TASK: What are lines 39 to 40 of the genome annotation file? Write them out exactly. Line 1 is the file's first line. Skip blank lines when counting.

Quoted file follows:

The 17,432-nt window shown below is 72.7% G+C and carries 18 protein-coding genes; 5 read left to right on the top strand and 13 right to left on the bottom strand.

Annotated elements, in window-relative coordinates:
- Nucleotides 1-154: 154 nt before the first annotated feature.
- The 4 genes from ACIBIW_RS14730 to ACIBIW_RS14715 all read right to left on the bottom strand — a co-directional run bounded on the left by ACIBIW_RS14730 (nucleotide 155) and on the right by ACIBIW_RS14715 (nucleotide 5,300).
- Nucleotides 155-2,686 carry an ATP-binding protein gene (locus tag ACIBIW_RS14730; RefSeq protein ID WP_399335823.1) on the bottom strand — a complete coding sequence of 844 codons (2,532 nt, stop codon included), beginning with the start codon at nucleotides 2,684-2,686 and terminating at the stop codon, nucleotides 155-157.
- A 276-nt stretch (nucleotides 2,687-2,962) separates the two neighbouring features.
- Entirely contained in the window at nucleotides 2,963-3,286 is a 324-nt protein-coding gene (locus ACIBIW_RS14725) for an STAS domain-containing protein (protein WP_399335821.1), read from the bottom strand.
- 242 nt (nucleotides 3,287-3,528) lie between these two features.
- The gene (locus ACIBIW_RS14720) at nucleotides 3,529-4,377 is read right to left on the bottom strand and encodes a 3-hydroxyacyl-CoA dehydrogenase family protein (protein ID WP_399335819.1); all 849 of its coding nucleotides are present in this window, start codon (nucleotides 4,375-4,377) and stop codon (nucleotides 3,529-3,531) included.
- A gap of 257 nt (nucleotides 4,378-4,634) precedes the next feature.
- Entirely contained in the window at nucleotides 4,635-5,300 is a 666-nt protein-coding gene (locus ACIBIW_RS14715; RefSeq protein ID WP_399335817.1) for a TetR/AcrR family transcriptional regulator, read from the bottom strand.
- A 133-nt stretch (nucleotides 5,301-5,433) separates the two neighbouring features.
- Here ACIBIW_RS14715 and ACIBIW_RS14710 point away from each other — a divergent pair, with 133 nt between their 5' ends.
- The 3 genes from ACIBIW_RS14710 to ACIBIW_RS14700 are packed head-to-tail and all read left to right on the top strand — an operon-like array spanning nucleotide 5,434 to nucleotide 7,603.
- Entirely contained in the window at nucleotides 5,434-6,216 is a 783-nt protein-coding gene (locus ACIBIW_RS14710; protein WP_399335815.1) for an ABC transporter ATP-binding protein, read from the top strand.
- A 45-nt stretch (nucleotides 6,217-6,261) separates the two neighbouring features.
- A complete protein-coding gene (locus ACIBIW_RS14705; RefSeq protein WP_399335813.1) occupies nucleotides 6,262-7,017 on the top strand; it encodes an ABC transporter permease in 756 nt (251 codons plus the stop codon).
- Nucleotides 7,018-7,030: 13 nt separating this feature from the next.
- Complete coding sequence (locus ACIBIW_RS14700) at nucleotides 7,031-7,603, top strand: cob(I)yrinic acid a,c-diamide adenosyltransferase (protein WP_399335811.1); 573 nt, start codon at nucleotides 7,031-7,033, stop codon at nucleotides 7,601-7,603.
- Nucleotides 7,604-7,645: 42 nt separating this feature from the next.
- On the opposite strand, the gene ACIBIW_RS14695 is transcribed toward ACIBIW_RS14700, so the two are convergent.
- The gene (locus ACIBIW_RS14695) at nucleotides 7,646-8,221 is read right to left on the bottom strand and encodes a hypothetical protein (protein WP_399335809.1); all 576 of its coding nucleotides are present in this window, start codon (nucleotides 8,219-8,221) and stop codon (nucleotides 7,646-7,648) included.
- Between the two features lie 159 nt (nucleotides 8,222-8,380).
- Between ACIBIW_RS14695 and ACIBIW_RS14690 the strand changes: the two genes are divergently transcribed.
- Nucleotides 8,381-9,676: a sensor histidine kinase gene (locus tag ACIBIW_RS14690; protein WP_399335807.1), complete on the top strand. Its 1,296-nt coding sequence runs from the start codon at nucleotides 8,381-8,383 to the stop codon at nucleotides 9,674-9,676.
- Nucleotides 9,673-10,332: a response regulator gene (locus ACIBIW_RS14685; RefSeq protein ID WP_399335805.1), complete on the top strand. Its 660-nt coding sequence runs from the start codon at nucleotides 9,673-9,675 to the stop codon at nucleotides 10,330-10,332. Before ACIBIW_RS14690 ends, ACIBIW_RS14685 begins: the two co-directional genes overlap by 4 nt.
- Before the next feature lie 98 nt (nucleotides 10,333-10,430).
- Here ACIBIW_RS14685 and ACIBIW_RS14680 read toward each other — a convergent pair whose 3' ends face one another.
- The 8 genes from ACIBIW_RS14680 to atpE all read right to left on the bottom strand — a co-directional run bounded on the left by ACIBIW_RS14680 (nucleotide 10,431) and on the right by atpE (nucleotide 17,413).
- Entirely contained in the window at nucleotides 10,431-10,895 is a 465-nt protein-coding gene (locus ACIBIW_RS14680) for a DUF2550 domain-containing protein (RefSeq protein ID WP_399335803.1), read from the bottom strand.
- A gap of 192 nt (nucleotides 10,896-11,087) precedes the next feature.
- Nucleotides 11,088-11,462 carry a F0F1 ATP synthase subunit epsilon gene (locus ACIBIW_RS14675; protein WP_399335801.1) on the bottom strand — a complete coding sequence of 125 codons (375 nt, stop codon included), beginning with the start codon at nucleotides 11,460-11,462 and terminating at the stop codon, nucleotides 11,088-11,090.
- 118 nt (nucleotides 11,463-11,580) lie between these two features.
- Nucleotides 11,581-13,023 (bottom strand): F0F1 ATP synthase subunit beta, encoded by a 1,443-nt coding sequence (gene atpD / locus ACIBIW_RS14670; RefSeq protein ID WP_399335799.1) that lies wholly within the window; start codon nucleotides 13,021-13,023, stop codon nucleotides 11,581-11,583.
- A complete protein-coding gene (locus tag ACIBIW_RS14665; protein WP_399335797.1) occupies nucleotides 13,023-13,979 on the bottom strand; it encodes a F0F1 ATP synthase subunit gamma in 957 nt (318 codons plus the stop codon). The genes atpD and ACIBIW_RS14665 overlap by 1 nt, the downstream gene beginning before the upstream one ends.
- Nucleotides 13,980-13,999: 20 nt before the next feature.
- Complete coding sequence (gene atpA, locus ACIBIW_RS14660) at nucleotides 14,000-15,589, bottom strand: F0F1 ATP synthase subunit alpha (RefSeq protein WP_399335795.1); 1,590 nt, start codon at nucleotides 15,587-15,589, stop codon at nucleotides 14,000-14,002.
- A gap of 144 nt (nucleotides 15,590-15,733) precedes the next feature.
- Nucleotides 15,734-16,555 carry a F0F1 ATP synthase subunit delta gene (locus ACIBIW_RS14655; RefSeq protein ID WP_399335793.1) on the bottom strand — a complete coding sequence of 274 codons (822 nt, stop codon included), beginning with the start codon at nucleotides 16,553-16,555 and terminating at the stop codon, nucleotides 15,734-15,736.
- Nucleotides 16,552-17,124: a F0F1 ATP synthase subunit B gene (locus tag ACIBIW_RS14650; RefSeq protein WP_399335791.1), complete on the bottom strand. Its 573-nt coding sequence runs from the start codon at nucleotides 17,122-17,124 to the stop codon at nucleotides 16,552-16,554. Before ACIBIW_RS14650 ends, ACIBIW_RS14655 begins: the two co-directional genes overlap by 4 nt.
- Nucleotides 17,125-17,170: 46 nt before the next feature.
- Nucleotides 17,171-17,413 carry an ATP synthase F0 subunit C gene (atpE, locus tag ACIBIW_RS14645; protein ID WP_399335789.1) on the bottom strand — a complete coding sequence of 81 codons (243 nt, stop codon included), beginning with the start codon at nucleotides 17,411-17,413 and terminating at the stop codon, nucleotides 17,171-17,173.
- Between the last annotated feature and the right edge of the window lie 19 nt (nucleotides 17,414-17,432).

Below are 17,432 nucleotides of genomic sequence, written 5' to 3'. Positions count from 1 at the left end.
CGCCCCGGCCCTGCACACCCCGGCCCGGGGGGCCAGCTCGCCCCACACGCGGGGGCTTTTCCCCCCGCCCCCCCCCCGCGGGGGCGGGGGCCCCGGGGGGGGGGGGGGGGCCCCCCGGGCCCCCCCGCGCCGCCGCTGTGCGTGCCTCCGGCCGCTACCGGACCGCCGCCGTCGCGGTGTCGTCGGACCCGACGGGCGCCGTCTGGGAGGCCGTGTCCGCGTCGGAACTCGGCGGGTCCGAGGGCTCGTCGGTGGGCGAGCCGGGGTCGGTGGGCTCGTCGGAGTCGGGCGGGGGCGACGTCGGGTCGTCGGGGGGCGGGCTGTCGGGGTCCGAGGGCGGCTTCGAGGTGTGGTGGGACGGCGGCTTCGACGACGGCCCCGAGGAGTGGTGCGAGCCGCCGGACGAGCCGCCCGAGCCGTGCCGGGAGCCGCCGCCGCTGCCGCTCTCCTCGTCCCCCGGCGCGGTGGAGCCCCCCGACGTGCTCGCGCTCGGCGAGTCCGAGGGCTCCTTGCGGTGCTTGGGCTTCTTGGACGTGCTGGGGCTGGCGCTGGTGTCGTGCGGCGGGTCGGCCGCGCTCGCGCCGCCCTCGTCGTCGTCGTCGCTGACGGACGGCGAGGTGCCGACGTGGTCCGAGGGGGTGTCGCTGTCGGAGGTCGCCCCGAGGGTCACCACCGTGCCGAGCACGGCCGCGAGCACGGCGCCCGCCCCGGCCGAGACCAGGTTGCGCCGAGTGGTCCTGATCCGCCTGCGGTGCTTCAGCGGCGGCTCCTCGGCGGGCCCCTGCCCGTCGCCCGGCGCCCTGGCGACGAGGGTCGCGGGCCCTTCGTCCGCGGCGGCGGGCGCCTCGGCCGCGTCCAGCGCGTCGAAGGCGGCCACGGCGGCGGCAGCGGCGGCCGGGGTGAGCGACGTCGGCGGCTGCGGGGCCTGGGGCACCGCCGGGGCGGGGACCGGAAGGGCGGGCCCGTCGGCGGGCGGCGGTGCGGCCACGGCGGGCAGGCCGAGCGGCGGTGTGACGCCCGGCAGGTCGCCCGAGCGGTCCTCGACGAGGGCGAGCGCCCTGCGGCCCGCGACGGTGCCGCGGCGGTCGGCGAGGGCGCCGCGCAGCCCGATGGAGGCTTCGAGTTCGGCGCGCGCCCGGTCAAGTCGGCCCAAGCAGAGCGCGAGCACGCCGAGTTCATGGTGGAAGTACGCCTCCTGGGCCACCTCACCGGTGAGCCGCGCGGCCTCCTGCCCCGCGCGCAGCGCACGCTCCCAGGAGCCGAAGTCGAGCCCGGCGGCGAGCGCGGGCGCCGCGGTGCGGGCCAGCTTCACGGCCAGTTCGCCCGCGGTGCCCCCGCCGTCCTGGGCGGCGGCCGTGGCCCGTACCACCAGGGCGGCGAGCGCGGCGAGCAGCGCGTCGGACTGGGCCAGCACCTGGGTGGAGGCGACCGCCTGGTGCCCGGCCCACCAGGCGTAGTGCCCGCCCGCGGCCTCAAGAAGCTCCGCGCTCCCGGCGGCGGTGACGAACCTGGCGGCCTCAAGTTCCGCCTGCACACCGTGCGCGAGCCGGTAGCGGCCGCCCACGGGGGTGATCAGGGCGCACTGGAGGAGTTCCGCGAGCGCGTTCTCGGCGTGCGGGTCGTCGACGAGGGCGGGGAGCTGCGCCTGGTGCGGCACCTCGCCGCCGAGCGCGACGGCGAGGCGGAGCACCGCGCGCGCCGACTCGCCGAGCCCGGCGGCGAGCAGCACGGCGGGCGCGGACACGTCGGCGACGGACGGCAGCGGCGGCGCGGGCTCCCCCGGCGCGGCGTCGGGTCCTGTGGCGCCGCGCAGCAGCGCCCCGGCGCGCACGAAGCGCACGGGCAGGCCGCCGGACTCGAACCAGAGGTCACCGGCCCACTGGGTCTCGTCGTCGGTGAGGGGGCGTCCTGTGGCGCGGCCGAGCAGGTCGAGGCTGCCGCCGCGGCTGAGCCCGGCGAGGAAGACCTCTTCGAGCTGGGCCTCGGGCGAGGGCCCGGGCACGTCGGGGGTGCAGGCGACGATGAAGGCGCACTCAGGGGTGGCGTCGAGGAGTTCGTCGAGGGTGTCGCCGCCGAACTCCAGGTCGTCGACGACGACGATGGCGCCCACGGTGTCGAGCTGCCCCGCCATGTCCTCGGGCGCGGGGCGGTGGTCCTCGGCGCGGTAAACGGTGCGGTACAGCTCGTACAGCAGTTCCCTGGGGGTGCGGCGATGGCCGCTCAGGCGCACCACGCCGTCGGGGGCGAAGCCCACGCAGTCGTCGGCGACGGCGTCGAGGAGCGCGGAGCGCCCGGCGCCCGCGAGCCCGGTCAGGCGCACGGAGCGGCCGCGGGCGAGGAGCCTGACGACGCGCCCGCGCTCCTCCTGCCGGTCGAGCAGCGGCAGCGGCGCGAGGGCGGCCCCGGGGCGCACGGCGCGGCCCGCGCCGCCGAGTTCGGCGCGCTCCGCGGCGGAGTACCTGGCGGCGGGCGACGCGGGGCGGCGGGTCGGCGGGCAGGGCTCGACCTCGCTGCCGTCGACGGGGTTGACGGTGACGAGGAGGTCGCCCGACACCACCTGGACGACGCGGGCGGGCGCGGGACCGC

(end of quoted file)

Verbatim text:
- Nucleotides 15,734-16,555 carry a F0F1 ATP synthase subunit delta gene (locus ACIBIW_RS14655; RefSeq protein ID WP_399335793.1) on the bottom strand — a complete coding sequence of 274 codons (822 nt, stop codon included), beginning with the start codon at nucleotides 16,553-16,555 and terminating at the stop codon, nucleotides 15,734-15,736.
- Nucleotides 16,552-17,124: a F0F1 ATP synthase subunit B gene (locus tag ACIBIW_RS14650; RefSeq protein WP_399335791.1), complete on the bottom strand. Its 573-nt coding sequence runs from the start codon at nucleotides 17,122-17,124 to the stop codon at nucleotides 16,552-16,554. Before ACIBIW_RS14650 ends, ACIBIW_RS14655 begins: the two co-directional genes overlap by 4 nt.